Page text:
You see I’ve always considered myself a sex positive feminist. What else would I be? I don’t think that people should be ashamed for having sex, and I myself have felt so negative around sex for so long that it only made sense to me that I should try to encourage attitudes that would make sex more positive and enjoyable for everyone around me. Sex is a good thing, everyone knows that! Consent is great. Not shaming people is great. Obvious. Self-explanatory.

 

Until I read this article. And I realized that maybe some of the reasons that I felt negatively about sex weren’t just that I’d had bad experiences with consent, but that the very nature of sexuality in a patriarchal culture is one that is political. There is a good reason that I had felt like sex was always a battlefield and that I was barely getting out alive and that’s because in many ways it is. The author does a better job of explaining why sex negativity is a worthwhile position than I can, as I’m just getting introduced to the term, but there is something I want to respond to in her article. She asks why it’s considered taboo or prudish to label oneself sex negative, or why sex positivity has become ubiquitous with mainstream feminism. I suspect I have a few answers.

 

The first and biggest answer is that sex has been used to shame and control people for a very, very long time. Not enjoying sex (especially as a woman) has been the status quo…pretty much always. Of course it feels like a radical act to suggest that women should enjoy sex, and it feels liberating and wonderful. When someone says they’re sex negative, people automatically jump to the idea that people should feel ashamed, people should not enjoy themselves, or people should not strive for positive and open sexual experiences. Because of all the shit in the past of sex, people are terrified of going back. Understandably. Sex positivity feels like the strongest barrier against shitty sex.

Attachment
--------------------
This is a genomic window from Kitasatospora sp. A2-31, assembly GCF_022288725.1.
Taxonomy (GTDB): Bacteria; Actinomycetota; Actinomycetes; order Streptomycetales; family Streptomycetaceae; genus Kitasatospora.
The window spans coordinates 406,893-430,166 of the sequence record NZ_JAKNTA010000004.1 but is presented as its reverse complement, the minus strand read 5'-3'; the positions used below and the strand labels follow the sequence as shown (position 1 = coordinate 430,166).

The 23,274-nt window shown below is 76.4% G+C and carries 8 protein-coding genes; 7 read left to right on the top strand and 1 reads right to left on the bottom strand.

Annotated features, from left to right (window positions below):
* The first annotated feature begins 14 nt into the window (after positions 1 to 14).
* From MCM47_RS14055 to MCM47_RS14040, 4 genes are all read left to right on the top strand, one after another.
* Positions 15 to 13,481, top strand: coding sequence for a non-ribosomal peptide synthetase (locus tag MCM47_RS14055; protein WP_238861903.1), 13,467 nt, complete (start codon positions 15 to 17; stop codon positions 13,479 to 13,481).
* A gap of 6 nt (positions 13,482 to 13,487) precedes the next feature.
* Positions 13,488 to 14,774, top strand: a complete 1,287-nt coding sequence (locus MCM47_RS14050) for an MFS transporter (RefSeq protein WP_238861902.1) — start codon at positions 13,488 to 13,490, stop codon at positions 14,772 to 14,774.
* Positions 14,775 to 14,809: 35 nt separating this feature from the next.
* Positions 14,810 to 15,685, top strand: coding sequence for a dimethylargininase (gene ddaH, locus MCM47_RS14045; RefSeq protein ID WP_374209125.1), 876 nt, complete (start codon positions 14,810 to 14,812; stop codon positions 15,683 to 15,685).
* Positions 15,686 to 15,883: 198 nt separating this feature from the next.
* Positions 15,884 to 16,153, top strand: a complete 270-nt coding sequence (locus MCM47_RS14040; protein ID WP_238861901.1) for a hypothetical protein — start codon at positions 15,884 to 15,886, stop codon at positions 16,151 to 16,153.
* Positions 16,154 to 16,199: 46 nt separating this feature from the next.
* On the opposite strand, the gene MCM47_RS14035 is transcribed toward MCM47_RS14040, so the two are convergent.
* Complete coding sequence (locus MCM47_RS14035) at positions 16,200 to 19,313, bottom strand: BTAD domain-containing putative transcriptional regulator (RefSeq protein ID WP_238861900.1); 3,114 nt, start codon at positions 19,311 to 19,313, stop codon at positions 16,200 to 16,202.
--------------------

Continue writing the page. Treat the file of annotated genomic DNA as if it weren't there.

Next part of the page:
Unfortunately what this doesn’t take into account is the fact that even if you’re enjoying sex, there might still be negative aspects to it (such as continuation of patriarchal power structures). We can give people choices and still ask them to make responsible choices or hold them to higher standards. This response to sex negativity misses that sex negativity is TRYING to make sex better for everyone and trying to make society as a whole better for everyone by criticizing the things that make it fraught with patriarchal meaning.

 

And hand in hand with this fear of going back to the shame that we used to feel is the fact that when you have good sex you want EVERYONE to have good sex. Let’s use a different example. Let’s say you’ve been eating shitty Hershey’s chocolate all your life. You kinda know it’s shitty and that it comes from bad labor practices and then you finally get some nice free trade chocolate and it’s delicious and you feel AMAZING. You start telling your friends about this new chocolate. You start promoting your new chocolate. YOU LOVE THIS CHOCOLATE BECAUSE IT’S DELICIOUS AND TASTES AWESOME AND WHO DOESN’T WANT CHOCOLATE? It’s a fact of human nature that when something makes you happy you don’t really like other people criticizing it. Have you seen Steven Moffat fans when someone tells them he’s sexist? Point in case.